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The Supervisory Committee

The supervisory committee is responsible for ensuring that the student's doctoral program is of high quality. In consultation with the student, the supervisory committee advises the student on many aspects of the student's Ph.D. program. These aspects include, but are not restricted to, courses to be taken, the Program of Study, branch (field) examinations, the preparation of a dissertation, and meeting university and departmental regulations. Many aspects of the student's Ph.D. program require the formal approval of the supervisory committee.

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The major professor is the chair of the supervisory committee and is the major advisor of the student. The major professor generally provides the main guidance to the student during the preparation of the dissertation. The major professor generally is chosen on the basis of area of specialization. After becoming familiar with the research areas of the faculty, the student seeks a member of the graduate faculty who is willing to serve as major professor. If the student is continuing for Ph.D. study after completing a Master's degree, the major professor is not necessarily the same faculty member who was the major professor for the Master's degree.

In consultation with the major professor, the student selects the remaining members of the supervisory committee. In addition to the major professor, the supervisory committee must contain at least three other members of the graduate faculty. One member of the supervisory committee must be a graduate faculty member from outside the department. The student will determine the willingness of the selected faculty to serve.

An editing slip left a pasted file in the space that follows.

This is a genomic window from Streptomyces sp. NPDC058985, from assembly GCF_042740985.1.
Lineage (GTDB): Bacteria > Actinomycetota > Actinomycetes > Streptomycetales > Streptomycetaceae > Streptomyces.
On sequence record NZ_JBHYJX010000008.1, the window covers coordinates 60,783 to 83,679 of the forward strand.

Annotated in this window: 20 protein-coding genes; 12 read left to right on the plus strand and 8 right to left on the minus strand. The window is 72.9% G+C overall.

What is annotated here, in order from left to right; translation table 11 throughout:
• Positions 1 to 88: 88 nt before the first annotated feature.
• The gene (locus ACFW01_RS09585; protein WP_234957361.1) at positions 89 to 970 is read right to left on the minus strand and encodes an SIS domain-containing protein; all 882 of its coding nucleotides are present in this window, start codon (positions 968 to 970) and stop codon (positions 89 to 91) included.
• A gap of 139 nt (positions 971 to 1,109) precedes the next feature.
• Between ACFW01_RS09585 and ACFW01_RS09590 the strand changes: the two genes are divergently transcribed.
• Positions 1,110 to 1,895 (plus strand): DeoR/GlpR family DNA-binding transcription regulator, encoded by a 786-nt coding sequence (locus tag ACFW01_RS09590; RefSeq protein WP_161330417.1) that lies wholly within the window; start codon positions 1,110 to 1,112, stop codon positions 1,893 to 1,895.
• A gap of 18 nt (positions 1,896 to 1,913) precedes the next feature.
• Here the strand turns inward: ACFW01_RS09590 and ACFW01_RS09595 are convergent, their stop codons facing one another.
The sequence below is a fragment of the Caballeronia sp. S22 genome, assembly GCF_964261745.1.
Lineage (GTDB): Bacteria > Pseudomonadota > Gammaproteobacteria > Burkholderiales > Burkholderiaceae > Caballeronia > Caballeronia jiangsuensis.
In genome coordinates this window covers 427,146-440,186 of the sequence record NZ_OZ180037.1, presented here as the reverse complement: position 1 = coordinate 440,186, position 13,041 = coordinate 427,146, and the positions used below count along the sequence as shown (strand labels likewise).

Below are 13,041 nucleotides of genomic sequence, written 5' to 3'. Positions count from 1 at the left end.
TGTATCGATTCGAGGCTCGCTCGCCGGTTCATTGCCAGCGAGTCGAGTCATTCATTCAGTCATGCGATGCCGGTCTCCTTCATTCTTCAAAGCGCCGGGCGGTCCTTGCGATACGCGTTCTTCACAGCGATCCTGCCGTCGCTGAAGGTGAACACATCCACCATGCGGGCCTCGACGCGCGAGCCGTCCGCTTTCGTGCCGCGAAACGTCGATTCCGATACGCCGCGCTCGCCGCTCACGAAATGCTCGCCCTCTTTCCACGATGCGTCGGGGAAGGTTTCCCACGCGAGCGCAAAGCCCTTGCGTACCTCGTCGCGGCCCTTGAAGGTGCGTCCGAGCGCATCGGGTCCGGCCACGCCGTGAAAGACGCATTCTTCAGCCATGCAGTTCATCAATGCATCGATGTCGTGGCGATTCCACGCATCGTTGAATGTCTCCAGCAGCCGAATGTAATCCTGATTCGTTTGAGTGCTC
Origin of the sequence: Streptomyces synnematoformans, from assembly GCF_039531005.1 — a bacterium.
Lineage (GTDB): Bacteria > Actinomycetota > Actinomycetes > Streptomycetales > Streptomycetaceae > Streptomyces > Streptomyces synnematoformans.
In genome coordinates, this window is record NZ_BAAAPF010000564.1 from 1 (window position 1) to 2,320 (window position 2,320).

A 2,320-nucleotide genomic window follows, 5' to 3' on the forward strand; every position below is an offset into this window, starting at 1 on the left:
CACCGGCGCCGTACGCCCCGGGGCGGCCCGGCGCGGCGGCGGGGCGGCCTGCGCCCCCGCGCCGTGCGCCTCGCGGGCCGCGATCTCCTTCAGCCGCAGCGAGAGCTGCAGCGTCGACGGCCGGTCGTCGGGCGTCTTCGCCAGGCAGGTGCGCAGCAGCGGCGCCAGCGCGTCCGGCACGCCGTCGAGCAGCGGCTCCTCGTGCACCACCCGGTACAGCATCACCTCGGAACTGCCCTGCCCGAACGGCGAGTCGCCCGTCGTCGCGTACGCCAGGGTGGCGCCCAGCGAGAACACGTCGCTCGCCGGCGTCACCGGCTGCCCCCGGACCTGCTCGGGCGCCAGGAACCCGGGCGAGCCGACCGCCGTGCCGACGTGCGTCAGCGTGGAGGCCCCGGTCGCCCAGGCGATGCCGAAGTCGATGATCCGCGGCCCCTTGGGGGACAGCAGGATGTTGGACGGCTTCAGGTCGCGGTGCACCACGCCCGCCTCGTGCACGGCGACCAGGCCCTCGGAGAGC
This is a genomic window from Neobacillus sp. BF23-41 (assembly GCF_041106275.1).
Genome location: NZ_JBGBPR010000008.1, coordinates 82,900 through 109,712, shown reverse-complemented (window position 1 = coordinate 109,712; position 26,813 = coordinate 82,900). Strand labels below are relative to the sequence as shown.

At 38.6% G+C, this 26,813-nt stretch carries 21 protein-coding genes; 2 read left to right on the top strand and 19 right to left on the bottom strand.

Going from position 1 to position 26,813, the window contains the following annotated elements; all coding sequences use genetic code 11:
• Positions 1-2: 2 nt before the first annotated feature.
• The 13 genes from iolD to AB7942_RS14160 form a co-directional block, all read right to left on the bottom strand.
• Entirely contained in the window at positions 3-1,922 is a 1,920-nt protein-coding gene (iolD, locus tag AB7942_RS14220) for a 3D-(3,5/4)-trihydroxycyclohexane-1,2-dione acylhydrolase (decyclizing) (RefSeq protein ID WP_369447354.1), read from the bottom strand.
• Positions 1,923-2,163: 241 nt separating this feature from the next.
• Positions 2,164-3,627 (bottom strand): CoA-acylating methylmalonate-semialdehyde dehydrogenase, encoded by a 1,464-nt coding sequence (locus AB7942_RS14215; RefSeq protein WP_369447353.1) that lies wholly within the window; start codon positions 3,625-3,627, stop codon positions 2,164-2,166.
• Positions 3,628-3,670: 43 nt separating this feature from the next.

The major professor and supervisory committee should be selected by the end of the student's first year of study for the Ph.D. degree. After being approved by the head of the department, the committee is formally appointed by the Dean of the Graduate School. The proposed supervisory committee and the proposed Program of Study (see section 4) are submitted simultaneously to the Dean of the Graduate School for approval on the Graduate School form Program of Study: Doctoral , Appendix A. Changes in the supervisory committee require the approval of the head of the department and all members of the supervisory committee including those individuals to be added or replaced. The department head may sign for faculty no longer on campus. Requests for changes in the supervisory committee are submitted on the Graduate School form Program/Committee Change Form , Appendix B.

After the student is admitted to candidacy (see section 7), the Dean of the Graduate School appoints to the supervisory committee a member of the graduate faculty from another department who serves as chairperson for the final oral examination. The committee so constituted is known as the examining committee.

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The Program of Study

Every doctoral student must file a Program of Study with the Graduate School. The Program of Study is a formal list of the courses the student intends to take to fulfill the requirements of the degree. The student should prepare the Program of Study in consultation with the supervisory committee. The Program of Study should consist solely of courses directly related to the doctorate. The Program of Study should include all the courses required for the Ph.D. in Economics (see section 5) and the courses to be covered in the preliminary examinations (see section 7.2). Transfer credit may be listed on the Program of Study subject to the approval of the supervisory committee and the Dean of the Graduate School.